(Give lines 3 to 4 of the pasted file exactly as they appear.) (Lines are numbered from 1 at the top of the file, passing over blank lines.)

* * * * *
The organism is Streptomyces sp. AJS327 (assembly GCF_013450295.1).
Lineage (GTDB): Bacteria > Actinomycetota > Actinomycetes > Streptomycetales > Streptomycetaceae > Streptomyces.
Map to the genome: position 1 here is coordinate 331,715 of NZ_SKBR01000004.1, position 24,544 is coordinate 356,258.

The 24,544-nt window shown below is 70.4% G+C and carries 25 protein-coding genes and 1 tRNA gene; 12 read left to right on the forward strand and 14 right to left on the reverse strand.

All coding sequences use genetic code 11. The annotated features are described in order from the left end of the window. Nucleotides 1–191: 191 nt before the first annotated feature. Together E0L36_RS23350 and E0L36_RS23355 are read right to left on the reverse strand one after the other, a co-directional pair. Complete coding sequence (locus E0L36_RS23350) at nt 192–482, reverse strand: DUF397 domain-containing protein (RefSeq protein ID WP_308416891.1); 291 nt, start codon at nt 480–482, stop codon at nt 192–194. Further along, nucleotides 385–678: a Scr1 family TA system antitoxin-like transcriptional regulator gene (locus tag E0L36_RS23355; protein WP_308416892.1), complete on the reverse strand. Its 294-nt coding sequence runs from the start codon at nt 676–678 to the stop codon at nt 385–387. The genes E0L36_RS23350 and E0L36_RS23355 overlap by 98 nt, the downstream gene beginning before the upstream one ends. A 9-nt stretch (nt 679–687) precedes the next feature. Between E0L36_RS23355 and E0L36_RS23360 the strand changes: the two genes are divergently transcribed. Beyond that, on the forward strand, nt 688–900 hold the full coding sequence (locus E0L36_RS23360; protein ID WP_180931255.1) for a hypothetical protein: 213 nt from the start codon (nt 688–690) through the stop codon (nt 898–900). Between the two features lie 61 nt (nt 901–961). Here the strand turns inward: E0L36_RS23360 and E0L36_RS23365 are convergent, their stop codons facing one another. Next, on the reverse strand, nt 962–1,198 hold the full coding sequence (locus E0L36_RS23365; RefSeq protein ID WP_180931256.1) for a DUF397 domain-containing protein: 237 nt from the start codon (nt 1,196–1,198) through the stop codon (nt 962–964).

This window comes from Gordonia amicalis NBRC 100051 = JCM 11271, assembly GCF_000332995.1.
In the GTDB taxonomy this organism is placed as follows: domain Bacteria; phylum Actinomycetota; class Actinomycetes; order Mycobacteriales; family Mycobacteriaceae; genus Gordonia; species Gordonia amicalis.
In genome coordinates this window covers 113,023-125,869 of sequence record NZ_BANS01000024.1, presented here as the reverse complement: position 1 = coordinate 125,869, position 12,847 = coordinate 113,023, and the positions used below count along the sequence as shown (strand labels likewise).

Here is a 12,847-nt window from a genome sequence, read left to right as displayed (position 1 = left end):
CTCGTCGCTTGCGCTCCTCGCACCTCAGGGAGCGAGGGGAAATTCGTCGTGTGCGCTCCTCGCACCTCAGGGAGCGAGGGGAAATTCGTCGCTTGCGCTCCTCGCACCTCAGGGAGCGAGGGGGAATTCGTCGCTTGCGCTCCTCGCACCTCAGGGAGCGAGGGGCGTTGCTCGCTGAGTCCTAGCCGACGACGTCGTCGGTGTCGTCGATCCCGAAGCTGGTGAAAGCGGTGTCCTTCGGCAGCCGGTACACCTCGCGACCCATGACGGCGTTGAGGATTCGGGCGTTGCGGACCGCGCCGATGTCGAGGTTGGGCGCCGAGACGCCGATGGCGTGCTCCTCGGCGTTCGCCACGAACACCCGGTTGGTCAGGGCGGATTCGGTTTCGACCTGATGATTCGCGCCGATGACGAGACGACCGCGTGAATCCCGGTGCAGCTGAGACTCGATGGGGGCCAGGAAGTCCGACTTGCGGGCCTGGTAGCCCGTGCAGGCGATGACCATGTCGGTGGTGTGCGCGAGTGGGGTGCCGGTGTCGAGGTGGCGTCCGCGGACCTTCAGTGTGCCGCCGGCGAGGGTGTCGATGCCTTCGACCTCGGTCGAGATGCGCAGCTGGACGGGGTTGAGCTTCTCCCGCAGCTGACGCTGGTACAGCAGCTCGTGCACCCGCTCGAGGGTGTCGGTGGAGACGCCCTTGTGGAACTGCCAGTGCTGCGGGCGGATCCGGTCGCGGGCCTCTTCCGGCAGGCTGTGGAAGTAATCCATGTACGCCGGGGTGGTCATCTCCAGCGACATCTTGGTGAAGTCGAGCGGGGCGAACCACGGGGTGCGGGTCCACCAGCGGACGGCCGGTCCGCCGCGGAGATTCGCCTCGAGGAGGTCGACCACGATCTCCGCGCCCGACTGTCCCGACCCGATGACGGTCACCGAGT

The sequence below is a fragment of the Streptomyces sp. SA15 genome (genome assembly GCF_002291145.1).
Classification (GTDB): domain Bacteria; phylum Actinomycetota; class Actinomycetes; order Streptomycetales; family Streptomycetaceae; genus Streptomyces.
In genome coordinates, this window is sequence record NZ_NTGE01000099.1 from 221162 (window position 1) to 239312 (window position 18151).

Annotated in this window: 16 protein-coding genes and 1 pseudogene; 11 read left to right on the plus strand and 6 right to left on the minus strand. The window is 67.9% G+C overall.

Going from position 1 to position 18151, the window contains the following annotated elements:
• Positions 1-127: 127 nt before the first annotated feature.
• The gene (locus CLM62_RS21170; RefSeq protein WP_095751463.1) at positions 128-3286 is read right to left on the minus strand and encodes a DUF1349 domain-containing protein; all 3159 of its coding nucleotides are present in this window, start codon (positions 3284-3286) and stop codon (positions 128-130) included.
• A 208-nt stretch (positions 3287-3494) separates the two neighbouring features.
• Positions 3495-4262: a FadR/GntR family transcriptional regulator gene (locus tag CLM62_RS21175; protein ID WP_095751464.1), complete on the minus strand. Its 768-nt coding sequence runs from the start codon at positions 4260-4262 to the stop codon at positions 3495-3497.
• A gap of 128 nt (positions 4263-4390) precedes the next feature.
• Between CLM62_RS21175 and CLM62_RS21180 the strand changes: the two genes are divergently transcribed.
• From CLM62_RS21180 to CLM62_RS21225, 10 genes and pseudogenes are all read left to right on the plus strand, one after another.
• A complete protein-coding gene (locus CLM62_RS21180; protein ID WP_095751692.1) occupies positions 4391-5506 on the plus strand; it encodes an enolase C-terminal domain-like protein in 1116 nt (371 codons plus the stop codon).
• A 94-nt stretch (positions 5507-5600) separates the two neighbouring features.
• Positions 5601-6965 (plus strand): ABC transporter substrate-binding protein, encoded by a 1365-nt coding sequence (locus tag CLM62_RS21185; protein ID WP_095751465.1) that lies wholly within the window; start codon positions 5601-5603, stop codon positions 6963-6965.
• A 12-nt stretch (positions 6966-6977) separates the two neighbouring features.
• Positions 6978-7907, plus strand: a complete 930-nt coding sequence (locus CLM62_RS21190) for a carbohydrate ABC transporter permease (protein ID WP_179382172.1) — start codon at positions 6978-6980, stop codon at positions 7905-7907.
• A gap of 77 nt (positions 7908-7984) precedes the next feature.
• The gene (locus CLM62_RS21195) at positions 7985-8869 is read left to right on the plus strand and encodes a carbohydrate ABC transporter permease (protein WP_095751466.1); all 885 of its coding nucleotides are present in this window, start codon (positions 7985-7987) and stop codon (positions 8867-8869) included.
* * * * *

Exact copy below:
Map to the genome: position 1 here is coordinate 331,715 of NZ_SKBR01000004.1, position 24,544 is coordinate 356,258.

The 24,544-nt window shown below is 70.4% G+C and carries 25 protein-coding genes and 1 tRNA gene; 12 read left to right on the forward strand and 14 right to left on the reverse strand.